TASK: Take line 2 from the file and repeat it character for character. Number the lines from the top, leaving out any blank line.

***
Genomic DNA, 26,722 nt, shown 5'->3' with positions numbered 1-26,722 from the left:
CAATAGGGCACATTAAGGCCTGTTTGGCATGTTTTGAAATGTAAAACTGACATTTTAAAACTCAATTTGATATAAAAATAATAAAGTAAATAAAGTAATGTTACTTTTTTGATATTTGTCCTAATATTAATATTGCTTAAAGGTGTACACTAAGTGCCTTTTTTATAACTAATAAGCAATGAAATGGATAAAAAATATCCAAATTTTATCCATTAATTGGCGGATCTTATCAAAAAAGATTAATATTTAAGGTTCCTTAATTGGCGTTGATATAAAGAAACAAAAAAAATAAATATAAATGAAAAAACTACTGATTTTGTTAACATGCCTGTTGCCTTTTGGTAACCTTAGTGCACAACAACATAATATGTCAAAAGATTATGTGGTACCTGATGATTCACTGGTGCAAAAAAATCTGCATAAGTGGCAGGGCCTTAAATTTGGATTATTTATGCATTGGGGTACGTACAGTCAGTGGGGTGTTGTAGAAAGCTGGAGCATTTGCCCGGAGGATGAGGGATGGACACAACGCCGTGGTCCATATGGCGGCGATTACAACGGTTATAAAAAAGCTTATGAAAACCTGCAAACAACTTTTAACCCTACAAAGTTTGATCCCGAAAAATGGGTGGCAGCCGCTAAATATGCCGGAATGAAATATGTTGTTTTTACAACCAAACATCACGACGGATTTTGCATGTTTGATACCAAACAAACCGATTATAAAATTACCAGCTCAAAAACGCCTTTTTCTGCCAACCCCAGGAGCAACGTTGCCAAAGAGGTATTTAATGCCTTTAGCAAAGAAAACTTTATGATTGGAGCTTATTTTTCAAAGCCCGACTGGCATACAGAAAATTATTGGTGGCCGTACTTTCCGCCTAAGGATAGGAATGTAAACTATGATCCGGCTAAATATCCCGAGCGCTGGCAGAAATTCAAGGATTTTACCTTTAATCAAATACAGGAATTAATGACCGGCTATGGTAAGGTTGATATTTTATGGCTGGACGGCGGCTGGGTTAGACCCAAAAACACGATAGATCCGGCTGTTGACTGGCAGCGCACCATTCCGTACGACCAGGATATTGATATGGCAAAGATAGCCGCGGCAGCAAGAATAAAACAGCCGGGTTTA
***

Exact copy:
CAATAGGGCACATTAAGGCCTGTTTGGCATGTTTTGAAATGTAAAACTGACATTTTAAAACTCAATTTGATATAAAAATAATAAAGTAAATAAAGTAATGTTACTTTTTTGATATTTGTCCTAATATTAATATTGCTTAAAGGTGTACACTAAGTGCCTTTTTTATAACTAATAAGCAATGAAATGGATAAAAAATATCCAAATTTTATCCATTAATTGGCGGATCTTATCAAAAAAGATTAATATTTAAGGTTCCTTAATTGGCGTTGATATAAAGAAACAAAAAAAATAAATATAAATGAAAAAACTACTGATTTTGTTAACATGCCTGTTGCCTTTTGGTAACCTTAGTGCACAACAACATAATATGTCAAAAGATTATGTGGTACCTGATGATTCACTGGTGCAAAAAAATCTGCATAAGTGGCAGGGCCTTAAATTTGGATTATTTATGCATTGGGGTACGTACAGTCAGTGGGGTGTTGTAGAAAGCTGGAGCATTTGCCCGGAGGATGAGGGATGGACACAACGCCGTGGTCCATATGGCGGCGATTACAACGGTTATAAAAAAGCTTATGAAAACCTGCAAACAACTTTTAACCCTACAAAGTTTGATCCCGAAAAATGGGTGGCAGCCGCTAAATATGCCGGAATGAAATATGTTGTTTTTACAACCAAACATCACGACGGATTTTGCATGTTTGATACCAAACAAACCGATTATAAAATTACCAGCTCAAAAACGCCTTTTTCTGCCAACCCCAGGAGCAACGTTGCCAAAGAGGTATTTAATGCCTTTAGCAAAGAAAACTTTATGATTGGAGCTTATTTTTCAAAGCCCGACTGGCATACAGAAAATTATTGGTGGCCGTACTTTCCGCCTAAGGATAGGAATGTAAACTATGATCCGGCTAAATATCCCGAGCGCTGGCAGAAATTCAAGGATTTTACCTTTAATCAAATACAGGAATTAATGACCGGCTATGGTAAGGTTGATATTTTATGGCTGGACGGCGGCTGGGTTAGACCCAAAAACACGATAGATCCGGCTGTTGACTGGCAGCGCACCATTCCGTACGACCAGGATATTGATATGGCAAAGATAGCCGCGGCAGCAAGAATAAAACAGCCGGGTTTA